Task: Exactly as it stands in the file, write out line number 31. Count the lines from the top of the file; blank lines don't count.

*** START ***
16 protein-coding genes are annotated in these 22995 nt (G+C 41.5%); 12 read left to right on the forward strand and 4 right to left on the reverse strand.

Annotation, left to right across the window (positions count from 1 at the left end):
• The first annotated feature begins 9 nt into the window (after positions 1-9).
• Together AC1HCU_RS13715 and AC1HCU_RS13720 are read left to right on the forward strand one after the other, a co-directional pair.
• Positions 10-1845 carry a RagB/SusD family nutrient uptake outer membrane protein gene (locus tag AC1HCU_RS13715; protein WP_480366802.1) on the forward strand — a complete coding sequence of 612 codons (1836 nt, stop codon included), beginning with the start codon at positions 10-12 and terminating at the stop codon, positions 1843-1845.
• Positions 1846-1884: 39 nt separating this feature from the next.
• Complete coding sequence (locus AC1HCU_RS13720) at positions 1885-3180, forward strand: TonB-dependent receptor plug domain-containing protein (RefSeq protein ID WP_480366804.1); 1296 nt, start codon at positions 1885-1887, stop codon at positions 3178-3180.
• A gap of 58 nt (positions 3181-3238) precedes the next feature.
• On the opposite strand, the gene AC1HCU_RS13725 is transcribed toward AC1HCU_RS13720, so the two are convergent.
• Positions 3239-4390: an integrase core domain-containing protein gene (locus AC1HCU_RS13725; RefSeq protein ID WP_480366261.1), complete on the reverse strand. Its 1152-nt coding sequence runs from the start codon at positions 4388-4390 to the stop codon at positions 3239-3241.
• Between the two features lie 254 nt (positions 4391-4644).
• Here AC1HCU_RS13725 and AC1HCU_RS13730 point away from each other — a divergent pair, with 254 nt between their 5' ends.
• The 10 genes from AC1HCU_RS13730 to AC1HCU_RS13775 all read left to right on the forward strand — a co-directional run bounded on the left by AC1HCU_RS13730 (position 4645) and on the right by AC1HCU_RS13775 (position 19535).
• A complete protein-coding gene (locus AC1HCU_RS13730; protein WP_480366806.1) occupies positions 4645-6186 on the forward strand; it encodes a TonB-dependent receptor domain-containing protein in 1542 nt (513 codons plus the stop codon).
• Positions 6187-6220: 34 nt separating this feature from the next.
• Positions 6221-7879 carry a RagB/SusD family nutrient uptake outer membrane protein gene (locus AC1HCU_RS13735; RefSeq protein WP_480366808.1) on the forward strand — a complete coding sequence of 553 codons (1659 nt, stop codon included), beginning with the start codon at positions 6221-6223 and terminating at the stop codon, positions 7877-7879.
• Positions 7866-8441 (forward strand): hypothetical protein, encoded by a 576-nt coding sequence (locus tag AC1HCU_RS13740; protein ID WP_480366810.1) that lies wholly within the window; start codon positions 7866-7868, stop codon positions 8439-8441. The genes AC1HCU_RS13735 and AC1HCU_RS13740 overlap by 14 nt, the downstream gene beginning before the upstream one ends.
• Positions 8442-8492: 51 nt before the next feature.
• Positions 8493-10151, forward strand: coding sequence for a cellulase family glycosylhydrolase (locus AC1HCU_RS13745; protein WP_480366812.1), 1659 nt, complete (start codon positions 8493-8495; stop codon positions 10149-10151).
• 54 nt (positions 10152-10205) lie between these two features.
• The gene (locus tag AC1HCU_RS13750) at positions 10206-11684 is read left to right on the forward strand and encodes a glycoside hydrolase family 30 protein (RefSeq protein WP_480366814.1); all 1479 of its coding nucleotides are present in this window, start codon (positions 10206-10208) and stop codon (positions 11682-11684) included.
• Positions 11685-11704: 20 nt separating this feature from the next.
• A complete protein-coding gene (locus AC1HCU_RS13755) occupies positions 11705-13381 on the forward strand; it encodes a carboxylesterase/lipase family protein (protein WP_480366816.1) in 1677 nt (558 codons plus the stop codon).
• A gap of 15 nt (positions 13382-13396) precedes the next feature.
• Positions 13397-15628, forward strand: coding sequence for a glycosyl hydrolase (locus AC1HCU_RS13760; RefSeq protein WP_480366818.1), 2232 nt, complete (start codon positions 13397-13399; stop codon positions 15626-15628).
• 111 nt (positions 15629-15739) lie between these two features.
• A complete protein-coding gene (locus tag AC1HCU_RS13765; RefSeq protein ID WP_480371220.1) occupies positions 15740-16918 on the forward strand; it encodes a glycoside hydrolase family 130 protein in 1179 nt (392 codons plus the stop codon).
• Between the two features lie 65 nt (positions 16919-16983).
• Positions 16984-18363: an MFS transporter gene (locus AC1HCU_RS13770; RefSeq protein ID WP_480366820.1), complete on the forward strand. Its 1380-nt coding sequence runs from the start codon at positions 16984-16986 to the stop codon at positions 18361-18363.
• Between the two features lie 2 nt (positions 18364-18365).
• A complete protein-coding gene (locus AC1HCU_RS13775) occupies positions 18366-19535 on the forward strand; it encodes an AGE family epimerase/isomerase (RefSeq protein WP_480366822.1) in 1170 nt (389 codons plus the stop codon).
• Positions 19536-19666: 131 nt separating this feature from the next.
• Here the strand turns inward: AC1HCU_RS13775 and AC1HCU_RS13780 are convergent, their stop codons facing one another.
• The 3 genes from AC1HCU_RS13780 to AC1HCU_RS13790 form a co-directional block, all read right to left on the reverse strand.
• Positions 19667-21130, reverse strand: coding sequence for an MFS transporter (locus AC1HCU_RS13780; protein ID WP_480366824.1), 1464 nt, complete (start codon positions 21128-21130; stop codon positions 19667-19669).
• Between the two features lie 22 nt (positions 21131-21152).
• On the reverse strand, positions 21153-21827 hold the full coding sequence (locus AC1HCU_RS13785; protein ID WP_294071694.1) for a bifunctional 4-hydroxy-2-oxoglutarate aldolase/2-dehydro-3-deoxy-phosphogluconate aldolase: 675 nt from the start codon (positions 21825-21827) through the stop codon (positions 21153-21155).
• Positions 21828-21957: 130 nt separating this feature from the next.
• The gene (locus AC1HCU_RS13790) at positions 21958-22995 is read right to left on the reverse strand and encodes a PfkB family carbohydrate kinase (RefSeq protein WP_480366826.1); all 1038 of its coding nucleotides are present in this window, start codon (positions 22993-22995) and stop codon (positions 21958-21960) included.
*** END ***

• A complete protein-coding gene (locus AC1HCU_RS13775) occupies positions 18366-19535 on the forward strand; it encodes an AGE family epimerase/isomerase (RefSeq protein WP_480366822.1) in 1170 nt (389 codons plus the stop codon).